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Pecorino Toscano from the Volterra district
|Country of origin||Italy|
|Source of milk||Sheep milk|
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Pliny the Elder, in his major encyclopædic work Naturalis Historia, describes several stages in the production of pecorino Toscano, which he names as Lunense, apparently after the territory of Lunigiana. Other early names of the cheese include "marzolino", after the month of March in which production traditionally began.
In 1475 the writer Bartolomeo Platina said that the Etruscan marzolino was as good as Parmesan cheese: "In Italy there are two types of cheese that compete for the first place: marzolino, so called by the Etruscans because it is made in Etruria in March, and Parmesan cheese, from the Cisalpine region, that is also known as maggengo, because it is produced in May (maggio in Italian)".
According to a 1997 estimate by the Italian dairy producers' association, Assolatte, annual production of pecorino Toscano was 5,060 metric tons (4,980 long tons; 5,580 short tons). This ranks the cheese as the third-highest sheep's cheese in Italy; the largest being Pecorino Romano (28,366 metric tons (27,918 long tons; 31,268 short tons)) and Pecorino Sardo (12,000 metric tons (12,000 long tons; 13,000 short tons)).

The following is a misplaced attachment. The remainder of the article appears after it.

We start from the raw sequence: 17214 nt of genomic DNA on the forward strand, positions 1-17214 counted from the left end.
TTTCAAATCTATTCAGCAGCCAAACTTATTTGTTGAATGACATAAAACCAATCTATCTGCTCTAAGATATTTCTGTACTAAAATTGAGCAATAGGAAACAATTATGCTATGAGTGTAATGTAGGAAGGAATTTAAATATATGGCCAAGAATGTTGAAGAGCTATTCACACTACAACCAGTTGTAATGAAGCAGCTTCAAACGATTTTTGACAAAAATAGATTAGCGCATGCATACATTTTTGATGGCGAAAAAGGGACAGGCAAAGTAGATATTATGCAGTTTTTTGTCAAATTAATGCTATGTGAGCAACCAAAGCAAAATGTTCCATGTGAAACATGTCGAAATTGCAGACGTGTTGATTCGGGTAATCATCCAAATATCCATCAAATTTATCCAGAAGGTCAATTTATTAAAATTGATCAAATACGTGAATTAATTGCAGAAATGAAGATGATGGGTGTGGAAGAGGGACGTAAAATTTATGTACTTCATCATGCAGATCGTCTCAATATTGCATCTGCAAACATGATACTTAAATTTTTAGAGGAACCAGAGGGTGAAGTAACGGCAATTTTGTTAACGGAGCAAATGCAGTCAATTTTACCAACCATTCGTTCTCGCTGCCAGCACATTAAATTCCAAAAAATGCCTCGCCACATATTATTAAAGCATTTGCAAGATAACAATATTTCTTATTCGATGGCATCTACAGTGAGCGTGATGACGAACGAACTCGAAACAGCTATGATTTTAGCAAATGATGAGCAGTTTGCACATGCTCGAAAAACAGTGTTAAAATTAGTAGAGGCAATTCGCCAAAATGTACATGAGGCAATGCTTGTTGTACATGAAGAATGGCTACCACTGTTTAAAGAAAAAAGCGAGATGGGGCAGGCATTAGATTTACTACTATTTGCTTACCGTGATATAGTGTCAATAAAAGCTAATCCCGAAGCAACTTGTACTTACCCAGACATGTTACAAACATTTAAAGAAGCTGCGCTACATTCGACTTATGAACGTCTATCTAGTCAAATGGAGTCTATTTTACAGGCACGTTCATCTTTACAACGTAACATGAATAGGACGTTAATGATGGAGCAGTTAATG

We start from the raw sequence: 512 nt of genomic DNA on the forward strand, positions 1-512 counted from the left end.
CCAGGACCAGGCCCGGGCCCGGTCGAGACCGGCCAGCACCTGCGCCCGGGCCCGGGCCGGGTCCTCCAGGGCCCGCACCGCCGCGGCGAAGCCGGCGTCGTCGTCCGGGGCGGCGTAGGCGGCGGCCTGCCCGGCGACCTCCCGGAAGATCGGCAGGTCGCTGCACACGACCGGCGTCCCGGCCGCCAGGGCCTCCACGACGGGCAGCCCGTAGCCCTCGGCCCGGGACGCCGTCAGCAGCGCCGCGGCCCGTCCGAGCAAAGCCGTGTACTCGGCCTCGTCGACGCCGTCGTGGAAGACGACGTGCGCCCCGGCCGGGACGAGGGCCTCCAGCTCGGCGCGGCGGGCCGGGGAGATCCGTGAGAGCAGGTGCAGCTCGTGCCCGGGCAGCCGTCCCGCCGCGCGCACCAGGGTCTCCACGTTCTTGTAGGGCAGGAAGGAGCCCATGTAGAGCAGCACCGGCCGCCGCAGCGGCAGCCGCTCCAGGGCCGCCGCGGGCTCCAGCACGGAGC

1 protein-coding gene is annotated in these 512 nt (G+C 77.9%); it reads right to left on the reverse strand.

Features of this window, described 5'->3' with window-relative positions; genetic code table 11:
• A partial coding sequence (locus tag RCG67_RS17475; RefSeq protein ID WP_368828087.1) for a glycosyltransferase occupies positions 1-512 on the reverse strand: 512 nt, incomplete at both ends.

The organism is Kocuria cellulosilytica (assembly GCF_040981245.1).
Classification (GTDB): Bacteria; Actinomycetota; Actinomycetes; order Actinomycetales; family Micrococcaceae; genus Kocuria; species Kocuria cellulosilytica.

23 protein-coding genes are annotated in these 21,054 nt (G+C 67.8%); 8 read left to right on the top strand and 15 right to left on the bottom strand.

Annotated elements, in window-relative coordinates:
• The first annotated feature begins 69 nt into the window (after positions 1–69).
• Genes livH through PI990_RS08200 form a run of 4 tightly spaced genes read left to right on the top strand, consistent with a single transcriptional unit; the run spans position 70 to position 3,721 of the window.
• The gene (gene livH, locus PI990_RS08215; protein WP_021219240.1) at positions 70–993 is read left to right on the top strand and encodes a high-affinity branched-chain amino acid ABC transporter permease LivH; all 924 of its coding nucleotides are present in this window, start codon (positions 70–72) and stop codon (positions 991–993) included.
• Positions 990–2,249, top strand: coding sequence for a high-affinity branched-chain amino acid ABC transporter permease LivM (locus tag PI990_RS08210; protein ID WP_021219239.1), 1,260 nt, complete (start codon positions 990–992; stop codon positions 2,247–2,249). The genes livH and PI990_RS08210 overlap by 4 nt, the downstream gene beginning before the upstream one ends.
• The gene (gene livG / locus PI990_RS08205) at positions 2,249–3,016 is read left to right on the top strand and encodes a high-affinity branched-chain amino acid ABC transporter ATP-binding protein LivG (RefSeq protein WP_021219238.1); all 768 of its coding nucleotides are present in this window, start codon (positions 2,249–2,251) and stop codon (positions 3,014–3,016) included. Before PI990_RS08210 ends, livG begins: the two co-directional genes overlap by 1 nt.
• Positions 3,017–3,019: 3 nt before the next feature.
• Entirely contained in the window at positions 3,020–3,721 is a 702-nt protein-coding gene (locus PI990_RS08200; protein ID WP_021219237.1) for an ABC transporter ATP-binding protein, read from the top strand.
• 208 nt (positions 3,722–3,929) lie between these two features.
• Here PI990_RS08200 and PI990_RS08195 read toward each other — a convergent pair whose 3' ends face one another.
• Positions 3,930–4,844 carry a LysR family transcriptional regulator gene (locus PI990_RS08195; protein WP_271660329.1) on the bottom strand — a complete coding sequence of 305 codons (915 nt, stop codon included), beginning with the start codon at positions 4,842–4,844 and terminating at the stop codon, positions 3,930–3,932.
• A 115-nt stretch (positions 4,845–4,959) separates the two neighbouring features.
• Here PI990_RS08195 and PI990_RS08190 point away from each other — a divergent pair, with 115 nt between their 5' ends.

The cheese is prepared with full cream, pasteurised ewe's milk, often by farm-based cheese producers.
The cheese is ready to be eaten after a maturation period of just twenty days. However, it is generally regarded as a hard cheese, frequently used for grating, and to achieve this characteristic hard texture, the cheese should be left alone for at least four months.
The cheese usually takes the form of a semi-flattened sphere, typically with a diameter between 15 and 22 cm (5.9 and 8.7 in) and a height between 7 and 11 cm (2.8 and 4.3 in). The weight will normally be between 0.75 and 3.50 kg (1.7 and 7.7 lb). The outer rind is yellow coloured, but there is considerable variability according to how the outside of the cheese has been washed during maturation (generally with a combination involving crushed tomato, ash and/or olive oil).
There is a wide range of uses for the cheese, which varies according to local traditions and the season. The delicate flavour of a young pecorino Toscano can provide an excellent complement to salad-based starters. As the cheese matures and the flavour strengthens, it can be eaten with honey or jam, as well as with fresh vegetables or fruits (especially pears and figs). Well matured pecorino Toscano is widely used across Italy as an alternative to parmesan for grating over a wide range of dishes, especially pastas or soups.
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